In the midst of doing last-minute shopping, decorating, and entertaining for the holidays, I find myself on the eves of Christmas and New Year furiously trying to meet several important work deadlines. While burning the candle at both ends writing and grading, I also find myself from time to time breaking out in a wry smile. The reason? I get to start out the New Year with a one-semester sabbatical leave.
Here’s the deal at my school: we tenured or tenure-track faculty work six full semesters and then, pending approval of our application (which nearly always happens), get to take a break from regular teaching and service commitments in our seventh semester. We get to spend our sabbatical time in any way that we wish so long as we return refreshed and provide a satisfactory account for the work we did (i.e., we submit a report to the Board of Trustees of how we advanced in our teaching, research, and service). Since we are paid our full salaries during sabbatical, such policies can be understood as recognition/additional compensation for prior service and as forward-looking investment into our and our institution’s future.
(Yes, I know how privileged I am. With adjuncts now constituting 76.4% of all faculty in institutions of all types according to a recent report by the American Association of University Professors and with educational institutions clamping down (or at least threatening to tighten up) on sabbaticals for tenure-stream faculty as a cost-saving measure, I am incredibly grateful that my institution has retained its generous sabbatical leave policy.)
The heart of the word “sabbatical” should conjure for anyone familiar with the Bible the notion of “rest” – either for a day, as in the case of God resting on the seventh day of creation and later commanding the Israelites to do likewise (Gen 2:2, Exodus 23:12) or for an entire year, where no work (sowing, pruning, reaping, gathering) was to be done on the land. Regardless of the length of time (day or year), the point has never been to “do nothing” for its own sake, but to spend time honoring God without the distractions of ordinary life as well as to provide much-needed rest for humans, other animals, and the lands so as to enhance all of our ability to “produce” in quality ways for the long haul.
Apparently the origins of the modern sabbatical for professors dates back to the last two decades of the nineteenth century, when ten colleges and universities (beginning with Harvard in 1880) established sabbatical leave programs in the U.S. By 1920, some 40 other institutions had followed suit. Of course the translation of the religious concept of “sabbatical” into any modern educational institution (secular or otherwise) will never be wholesale, but it seems appropriate that academic institutions today retain the heart of the biblical notion, which I understand to be spiritual regeneration and the reconnection as well as righting of relationships with all creation (especially when one factors into one’s understanding of sabbatical the “Jubilee” tradition, see, e.g., Leviticus 25, Luke 4:16-30).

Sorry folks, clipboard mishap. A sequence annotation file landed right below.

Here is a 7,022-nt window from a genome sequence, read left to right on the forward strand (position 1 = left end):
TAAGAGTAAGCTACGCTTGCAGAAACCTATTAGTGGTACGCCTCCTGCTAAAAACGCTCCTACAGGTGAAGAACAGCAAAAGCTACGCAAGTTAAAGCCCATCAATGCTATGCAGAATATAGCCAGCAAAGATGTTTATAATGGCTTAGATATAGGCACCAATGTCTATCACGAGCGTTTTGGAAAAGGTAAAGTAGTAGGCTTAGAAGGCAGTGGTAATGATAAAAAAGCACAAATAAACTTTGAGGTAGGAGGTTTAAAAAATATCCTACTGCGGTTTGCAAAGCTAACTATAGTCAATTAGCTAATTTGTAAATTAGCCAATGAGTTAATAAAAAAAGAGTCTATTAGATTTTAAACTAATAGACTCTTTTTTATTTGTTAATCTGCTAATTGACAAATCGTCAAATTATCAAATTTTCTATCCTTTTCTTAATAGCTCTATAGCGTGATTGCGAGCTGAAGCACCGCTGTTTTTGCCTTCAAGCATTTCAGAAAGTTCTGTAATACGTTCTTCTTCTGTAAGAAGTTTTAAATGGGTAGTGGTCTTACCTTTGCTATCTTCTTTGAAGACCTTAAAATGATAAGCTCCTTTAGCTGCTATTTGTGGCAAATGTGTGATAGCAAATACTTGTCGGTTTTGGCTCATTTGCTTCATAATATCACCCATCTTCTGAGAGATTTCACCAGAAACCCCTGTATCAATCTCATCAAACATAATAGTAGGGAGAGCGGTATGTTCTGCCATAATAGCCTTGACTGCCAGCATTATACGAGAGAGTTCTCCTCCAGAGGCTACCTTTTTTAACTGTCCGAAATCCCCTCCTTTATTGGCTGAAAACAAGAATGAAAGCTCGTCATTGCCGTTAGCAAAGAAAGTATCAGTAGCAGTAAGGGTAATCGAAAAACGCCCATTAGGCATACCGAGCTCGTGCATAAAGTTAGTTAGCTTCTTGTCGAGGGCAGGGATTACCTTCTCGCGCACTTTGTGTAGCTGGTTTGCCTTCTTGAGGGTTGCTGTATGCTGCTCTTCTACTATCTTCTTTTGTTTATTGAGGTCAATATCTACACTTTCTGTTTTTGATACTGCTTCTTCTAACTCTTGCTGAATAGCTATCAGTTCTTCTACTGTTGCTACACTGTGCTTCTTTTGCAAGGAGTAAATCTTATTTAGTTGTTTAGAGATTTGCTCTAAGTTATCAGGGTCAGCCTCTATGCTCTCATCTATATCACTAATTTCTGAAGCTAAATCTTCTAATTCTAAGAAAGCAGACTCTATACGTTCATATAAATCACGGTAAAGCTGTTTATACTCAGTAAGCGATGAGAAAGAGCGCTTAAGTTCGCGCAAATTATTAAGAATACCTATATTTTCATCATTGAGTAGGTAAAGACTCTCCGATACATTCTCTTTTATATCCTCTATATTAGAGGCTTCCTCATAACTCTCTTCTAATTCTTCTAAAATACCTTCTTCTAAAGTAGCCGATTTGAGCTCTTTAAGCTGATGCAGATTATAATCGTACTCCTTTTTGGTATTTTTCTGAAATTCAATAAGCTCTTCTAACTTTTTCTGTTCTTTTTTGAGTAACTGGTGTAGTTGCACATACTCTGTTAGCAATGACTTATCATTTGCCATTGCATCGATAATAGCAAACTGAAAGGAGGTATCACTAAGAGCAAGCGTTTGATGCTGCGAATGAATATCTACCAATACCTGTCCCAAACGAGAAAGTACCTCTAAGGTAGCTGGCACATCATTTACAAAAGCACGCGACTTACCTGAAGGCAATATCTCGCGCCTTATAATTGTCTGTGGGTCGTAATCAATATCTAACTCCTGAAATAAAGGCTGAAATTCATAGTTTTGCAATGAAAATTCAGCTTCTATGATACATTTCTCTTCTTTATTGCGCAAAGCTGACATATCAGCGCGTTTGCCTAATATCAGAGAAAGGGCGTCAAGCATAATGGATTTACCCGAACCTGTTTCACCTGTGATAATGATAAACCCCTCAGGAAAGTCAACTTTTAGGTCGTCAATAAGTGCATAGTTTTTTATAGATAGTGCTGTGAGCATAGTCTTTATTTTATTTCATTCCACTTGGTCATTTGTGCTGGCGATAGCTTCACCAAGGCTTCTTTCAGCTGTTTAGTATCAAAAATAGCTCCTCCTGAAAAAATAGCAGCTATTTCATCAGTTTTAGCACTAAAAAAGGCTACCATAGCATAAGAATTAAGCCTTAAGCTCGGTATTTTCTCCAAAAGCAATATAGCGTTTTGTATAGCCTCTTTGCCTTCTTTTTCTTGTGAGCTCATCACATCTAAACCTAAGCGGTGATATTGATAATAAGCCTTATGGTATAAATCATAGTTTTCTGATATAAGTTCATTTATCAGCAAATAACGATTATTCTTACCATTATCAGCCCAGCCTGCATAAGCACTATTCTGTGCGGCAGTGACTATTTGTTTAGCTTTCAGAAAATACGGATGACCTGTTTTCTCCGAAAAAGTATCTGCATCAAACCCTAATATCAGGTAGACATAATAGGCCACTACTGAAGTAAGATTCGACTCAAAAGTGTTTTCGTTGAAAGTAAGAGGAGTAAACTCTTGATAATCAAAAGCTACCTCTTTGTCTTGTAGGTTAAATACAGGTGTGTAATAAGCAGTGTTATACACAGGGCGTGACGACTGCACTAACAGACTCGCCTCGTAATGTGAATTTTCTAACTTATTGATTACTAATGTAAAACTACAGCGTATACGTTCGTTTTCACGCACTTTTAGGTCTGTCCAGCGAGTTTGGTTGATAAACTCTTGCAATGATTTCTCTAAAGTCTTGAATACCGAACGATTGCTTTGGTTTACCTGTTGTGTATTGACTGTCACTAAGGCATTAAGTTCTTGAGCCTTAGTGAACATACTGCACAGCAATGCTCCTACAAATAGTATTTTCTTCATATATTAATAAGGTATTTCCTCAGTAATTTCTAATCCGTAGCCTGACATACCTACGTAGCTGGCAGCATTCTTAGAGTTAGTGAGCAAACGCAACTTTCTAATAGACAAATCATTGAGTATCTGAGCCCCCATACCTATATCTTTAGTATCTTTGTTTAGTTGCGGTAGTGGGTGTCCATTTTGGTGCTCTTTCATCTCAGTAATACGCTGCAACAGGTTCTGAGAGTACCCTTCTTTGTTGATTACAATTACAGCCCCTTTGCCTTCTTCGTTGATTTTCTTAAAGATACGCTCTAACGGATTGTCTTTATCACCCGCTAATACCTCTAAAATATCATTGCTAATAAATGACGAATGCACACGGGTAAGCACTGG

Practically speaking for me, the origins of sabbatical means that I must resist filling my sabbatical time in nearly exactly the same way I do in my regular life. (For faculty like me whose life circumstances–young children in my case–preclude me from jetting off to some foreign locale for a sabbatical stint, sabbatical life mirroring ordinary life, minus teaching and service, is a real temptation). In short, I shouldn’t think of my sabbatical as merely an ability to churn out more of the same, but to bear different kinds of fruit. I need to plan my time so that the quality, not just quantity, of the work I do improves in the aftermath.
So on the top of my list of things to do once the New Year begins is to start at square one in conducting research for my second book. I want to combine recent secular and Christian feminist reflections on forgiveness with the large body of literature on restorative justice to a few cases of historical injustices committed against Asian Americans for which the U.S. government has officially apologized. This will mean that I will spend large chunks of my sabbatical time reading–not writing.
Smaller work desiderata of the type that would make the Board of Trustees happy include:
All of those are worthy goals. But items on my bucket list that probably won’t make it on my official sabbatical report, which happen to coincide with what forms a large part of my gleeful anticipation, include:
May the 2014 end well for you and may your 2015 be bright!
Grace Yia-Hei Kao is Associate Professor of Ethics at Claremont School of Theology. She is the author of Grounding Human Rights in a Pluralist World (Georgetown University Press, 2011) and her co-edited anthology with Ilsup Ahn on Asian American Christian Ethics is forthcoming in Fall 2015 with Baylor University Press. She is also co-editing a volume with Rebecca Todd Peters that is tentatively entitled “Encountering the Sacred: A Theological Exploration of Women’s Lives.” Read more about her work on her website.